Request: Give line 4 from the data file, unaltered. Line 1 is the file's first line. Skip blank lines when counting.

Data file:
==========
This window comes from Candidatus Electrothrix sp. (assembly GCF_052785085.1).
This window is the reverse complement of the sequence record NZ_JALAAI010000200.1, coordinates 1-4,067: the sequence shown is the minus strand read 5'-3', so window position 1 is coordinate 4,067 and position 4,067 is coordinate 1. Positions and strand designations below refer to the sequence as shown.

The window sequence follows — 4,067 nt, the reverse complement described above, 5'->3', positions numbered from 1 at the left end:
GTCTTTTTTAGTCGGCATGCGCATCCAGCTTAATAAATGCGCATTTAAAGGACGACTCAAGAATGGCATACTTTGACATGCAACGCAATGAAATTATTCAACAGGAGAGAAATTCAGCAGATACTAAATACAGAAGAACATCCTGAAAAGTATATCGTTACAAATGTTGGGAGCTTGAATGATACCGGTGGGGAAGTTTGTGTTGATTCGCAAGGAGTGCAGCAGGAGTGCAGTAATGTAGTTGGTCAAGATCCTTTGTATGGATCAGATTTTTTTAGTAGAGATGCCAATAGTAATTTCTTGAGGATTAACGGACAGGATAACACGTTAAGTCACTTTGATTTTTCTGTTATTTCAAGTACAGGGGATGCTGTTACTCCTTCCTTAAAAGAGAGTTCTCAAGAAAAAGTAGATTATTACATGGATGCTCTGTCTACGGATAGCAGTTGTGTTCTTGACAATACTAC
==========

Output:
GTCTTTTTTAGTCGGCATGCGCATCCAGCTTAATAAATGCGCATTTAAAGGACGACTCAAGAATGGCATACTTTGACATGCAACGCAATGAAATTATTCAACAGGAGAGAAATTCAGCAGATACTAAATACAGAAGAACATCCTGAAAAGTATATCGTTACAAATGTTGGGAGCTTGAATGATACCGGTGGGGAAGTTTGTGTTGATTCGCAAGGAGTGCAGCAGGAGTGCAGTAATGTAGTTGGTCAAGATCCTTTGTATGGATCAGATTTTTTTAGTAGAGATGCCAATAGTAATTTCTTGAGGATTAACGGACAGGATAACACGTTAAGTCACTTTGATTTTTCTGTTATTTCAAGTACAGGGGATGCTGTTACTCCTTCCTTAAAAGAGAGTTCTCAAGAAAAAGTAGATTATTACATGGATGCTCTGTCTACGGATAGCAGTTGTGTTCTTGACAATACTAC